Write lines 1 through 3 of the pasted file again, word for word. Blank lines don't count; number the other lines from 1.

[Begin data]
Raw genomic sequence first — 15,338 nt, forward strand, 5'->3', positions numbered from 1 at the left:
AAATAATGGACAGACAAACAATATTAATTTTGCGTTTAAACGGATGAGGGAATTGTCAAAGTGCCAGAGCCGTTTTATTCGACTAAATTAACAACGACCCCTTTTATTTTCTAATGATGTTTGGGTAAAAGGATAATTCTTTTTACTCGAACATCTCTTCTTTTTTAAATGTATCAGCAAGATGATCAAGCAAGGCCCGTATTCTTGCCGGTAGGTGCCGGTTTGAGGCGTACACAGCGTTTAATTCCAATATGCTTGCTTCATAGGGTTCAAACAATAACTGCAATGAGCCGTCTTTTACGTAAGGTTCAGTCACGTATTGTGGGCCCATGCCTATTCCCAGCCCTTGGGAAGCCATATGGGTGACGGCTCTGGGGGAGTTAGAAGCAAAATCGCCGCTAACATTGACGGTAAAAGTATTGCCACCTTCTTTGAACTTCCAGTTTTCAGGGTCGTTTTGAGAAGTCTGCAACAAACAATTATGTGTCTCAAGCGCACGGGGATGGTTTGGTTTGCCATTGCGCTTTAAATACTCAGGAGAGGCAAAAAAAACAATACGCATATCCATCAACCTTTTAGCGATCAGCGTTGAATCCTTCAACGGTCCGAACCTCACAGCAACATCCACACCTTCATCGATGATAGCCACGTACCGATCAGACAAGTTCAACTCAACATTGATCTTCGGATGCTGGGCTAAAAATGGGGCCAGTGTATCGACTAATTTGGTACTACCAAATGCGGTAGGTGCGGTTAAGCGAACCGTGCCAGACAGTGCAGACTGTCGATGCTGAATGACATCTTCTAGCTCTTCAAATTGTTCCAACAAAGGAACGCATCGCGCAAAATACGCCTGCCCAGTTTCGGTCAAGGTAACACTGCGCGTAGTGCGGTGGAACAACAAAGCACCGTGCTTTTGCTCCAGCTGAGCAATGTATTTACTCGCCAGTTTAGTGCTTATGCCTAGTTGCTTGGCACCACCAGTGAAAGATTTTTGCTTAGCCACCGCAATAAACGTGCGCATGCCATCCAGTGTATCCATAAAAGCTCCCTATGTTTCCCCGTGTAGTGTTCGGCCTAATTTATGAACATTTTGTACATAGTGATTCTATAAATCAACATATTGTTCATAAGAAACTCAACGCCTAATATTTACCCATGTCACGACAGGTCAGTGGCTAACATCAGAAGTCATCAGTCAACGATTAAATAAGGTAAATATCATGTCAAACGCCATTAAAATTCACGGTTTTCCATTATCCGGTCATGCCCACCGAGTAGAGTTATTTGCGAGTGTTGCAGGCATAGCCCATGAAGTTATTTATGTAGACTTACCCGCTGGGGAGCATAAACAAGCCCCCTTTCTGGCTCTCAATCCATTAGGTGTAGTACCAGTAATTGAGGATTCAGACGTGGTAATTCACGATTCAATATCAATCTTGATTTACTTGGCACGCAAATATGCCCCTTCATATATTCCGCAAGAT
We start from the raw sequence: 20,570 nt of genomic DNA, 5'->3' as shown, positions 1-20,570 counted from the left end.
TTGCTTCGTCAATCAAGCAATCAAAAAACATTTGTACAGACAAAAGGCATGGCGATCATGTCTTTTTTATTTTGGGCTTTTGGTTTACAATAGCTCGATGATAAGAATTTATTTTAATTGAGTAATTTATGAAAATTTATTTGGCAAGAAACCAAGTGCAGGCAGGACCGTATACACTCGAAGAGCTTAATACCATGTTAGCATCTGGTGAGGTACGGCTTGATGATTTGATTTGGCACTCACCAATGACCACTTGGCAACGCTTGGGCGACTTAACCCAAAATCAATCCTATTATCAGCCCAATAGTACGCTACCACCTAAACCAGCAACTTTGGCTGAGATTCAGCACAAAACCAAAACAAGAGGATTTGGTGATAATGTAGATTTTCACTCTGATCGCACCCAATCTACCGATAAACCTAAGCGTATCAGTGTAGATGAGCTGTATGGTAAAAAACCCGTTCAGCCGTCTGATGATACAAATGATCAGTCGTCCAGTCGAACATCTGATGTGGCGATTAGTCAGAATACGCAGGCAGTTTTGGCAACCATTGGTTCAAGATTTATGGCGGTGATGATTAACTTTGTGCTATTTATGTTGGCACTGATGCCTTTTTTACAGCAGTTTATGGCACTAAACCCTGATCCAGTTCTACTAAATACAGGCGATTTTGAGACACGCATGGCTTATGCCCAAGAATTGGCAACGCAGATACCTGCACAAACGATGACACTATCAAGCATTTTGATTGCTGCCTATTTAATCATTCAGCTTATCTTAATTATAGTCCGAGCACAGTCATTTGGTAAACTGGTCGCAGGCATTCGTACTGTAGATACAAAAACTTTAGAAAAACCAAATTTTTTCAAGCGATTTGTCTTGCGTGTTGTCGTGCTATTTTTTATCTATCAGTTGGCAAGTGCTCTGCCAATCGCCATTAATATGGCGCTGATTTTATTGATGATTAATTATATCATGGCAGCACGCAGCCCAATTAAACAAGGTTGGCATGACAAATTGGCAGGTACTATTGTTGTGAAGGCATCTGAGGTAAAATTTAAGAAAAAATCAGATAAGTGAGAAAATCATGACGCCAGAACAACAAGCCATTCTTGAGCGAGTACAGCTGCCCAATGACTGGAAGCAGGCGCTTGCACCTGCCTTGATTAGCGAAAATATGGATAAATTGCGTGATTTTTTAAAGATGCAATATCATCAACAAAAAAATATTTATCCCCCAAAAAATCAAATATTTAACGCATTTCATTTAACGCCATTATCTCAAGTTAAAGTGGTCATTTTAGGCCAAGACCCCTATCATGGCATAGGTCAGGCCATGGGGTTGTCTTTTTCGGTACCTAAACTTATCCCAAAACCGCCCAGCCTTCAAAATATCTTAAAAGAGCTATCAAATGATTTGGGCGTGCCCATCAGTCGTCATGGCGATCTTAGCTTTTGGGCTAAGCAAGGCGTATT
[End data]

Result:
Raw genomic sequence first — 15,338 nt, forward strand, 5'->3', positions numbered from 1 at the left:
AAATAATGGACAGACAAACAATATTAATTTTGCGTTTAAACGGATGAGGGAATTGTCAAAGTGCCAGAGCCGTTTTATTCGACTAAATTAACAACGACCCCTTTTATTTTCTAATGATGTTTGGGTAAAAGGATAATTCTTTTTACTCGAACATCTCTTCTTTTTTAAATGTATCAGCAAGATGATCAAGCAAGGCCCGTATTCTTGCCGGTAGGTGCCGGTTTGAGGCGTACACAGCGTTTAATTCCAATATGCTTGCTTCATAGGGTTCAAACAATAACTGCAATGAGCCGTCTTTTACGTAAGGTTCAGTCACGTATTGTGGGCCCATGCCTATTCCCAGCCCTTGGGAAGCCATATGGGTGACGGCTCTGGGGGAGTTAGAAGCAAAATCGCCGCTAACATTGACGGTAAAAGTATTGCCACCTTCTTTGAACTTCCAGTTTTCAGGGTCGTTTTGAGAAGTCTGCAACAAACAATTATGTGTCTCAAGCGCACGGGGATGGTTTGGTTTGCCATTGCGCTTTAAATACTCAGGAGAGGCAAAAAAAACAATACGCATATCCATCAACCTTTTAGCGATCAGCGTTGAATCCTTCAACGGTCCGAACCTCACAGCAACATCCACACCTTCATCGATGATAGCCACGTACCGATCAGACAAGTTCAACTCAACATTGATCTTCGGATGCTGGGCTAAAAATGGGGCCAGTGTATCGACTAATTTGGTACTACCAAATGCGGTAGGTGCGGTTAAGCGAACCGTGCCAGACAGTGCAGACTGTCGATGCTGAATGACATCTTCTAGCTCTTCAAATTGTTCCAACAAAGGAACGCATCGCGCAAAATACGCCTGCCCAGTTTCGGTCAAGGTAACACTGCGCGTAGTGCGGTGGAACAACAAAGCACCGTGCTTTTGCTCCAGCTGAGCAATGTATTTACTCGCCAGTTTAGTGCTTATGCCTAGTTGCTTGGCACCACCAGTGAAAGATTTTTGCTTAGCCACCGCAATAAACGTGCGCATGCCATCCAGTGTATCCATAAAAGCTCCCTATGTTTCCCCGTGTAGTGTTCGGCCTAATTTATGAACATTTTGTACATAGTGATTCTATAAATCAACATATTGTTCATAAGAAACTCAACGCCTAATATTTACCCATGTCACGACAGGTCAGTGGCTAACATCAGAAGTCATCAGTCAACGATTAAATAAGGTAAATATCATGTCAAACGCCATTAAAATTCACGGTTTTCCATTATCCGGTCATGCCCACCGAGTAGAGTTATTTGCGAGTGTTGCAGGCATAGCCCATGAAGTTATTTATGTAGACTTACCCGCTGGGGAGCATAAACAAGCCCCCTTTCTGGCTCTCAATCCATTAGGTGTAGTACCAGTAATTGAGGATTCAGACGTGGTAATTCACGATTCAATATCAATCTTGATTTACTTGGCACGCAAATATGCCCCTTCATATATTCCGCAAGAT
We start from the raw sequence: 20,570 nt of genomic DNA, 5'->3' as shown, positions 1-20,570 counted from the left end.